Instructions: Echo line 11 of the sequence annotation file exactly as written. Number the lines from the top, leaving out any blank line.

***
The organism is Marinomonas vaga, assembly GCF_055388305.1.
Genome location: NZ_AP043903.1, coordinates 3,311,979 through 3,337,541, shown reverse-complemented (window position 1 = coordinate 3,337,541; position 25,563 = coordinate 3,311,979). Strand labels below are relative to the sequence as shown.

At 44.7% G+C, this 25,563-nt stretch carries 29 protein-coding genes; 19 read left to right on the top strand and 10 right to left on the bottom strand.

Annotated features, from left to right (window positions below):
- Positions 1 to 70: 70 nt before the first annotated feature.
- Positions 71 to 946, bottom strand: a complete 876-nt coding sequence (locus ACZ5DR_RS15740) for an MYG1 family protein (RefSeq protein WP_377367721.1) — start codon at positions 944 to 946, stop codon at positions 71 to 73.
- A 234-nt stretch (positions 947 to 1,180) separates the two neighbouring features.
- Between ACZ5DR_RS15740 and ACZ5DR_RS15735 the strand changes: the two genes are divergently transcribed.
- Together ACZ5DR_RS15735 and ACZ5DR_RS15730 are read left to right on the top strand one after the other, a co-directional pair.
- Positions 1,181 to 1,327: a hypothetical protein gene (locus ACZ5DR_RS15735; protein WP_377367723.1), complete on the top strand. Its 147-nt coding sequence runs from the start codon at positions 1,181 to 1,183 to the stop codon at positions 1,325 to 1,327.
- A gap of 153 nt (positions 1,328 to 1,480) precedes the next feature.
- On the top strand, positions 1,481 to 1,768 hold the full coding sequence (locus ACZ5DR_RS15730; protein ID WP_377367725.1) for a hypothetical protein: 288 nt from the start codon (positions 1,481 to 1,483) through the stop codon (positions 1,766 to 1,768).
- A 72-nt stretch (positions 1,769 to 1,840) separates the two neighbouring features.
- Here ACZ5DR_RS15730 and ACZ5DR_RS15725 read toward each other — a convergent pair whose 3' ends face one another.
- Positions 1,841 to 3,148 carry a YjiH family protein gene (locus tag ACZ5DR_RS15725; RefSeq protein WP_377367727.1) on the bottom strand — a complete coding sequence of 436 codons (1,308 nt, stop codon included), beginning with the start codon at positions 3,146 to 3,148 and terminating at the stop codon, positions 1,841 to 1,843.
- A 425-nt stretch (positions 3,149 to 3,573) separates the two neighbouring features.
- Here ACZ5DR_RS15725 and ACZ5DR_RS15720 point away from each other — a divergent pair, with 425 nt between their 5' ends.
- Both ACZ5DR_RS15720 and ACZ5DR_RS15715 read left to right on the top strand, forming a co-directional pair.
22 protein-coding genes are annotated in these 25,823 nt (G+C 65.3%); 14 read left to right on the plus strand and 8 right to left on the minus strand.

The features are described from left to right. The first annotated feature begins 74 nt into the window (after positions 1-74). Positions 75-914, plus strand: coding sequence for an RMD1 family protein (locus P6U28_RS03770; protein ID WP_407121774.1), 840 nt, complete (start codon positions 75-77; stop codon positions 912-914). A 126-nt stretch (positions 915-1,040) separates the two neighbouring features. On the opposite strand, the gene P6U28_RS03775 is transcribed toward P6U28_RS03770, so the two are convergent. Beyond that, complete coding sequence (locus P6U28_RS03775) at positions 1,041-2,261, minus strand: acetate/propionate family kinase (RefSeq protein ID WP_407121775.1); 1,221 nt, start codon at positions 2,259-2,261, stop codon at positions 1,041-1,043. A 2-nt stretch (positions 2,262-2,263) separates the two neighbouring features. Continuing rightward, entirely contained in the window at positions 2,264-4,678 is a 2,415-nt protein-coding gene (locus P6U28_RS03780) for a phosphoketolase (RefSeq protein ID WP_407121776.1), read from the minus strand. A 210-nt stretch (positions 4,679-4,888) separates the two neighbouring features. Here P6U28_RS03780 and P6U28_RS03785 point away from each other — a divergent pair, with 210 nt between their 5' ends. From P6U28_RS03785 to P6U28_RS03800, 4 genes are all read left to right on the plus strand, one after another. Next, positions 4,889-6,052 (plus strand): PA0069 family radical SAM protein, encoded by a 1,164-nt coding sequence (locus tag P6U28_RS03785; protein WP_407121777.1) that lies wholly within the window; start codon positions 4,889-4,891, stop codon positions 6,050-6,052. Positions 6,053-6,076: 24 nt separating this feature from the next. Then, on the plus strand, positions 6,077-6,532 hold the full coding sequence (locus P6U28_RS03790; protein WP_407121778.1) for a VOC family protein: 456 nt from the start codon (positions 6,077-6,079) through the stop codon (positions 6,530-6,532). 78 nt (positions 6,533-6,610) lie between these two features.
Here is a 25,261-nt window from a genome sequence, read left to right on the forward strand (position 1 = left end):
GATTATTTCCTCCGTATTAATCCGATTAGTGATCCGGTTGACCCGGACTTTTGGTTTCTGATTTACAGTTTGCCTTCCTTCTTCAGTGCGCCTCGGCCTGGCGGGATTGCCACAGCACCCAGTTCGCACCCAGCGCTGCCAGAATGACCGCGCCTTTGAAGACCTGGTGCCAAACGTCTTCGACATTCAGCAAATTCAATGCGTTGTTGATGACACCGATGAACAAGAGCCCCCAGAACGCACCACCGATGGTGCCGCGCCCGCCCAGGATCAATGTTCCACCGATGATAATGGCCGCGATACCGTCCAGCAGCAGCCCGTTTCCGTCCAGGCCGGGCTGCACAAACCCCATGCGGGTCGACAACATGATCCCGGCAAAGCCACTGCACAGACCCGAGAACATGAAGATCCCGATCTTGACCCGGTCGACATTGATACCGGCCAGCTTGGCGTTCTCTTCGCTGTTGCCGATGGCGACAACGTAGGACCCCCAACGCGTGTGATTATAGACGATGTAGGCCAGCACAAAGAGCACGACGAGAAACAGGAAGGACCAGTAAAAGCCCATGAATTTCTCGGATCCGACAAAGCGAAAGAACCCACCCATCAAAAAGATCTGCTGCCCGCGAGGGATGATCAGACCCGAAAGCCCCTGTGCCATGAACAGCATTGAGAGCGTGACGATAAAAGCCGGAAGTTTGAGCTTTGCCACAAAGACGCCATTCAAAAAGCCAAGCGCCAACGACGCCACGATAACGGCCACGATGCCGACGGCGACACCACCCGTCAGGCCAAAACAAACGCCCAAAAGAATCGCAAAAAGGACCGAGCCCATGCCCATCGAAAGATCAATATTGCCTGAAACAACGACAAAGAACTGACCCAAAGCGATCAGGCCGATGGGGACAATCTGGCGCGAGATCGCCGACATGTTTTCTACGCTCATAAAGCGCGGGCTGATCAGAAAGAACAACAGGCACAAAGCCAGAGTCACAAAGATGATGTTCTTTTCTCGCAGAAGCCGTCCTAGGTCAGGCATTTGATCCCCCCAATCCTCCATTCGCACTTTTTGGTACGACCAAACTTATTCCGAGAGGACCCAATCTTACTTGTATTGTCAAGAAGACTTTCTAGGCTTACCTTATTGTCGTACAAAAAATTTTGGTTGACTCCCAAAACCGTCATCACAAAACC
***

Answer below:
- A gap of 153 nt (positions 1,328 to 1,480) precedes the next feature.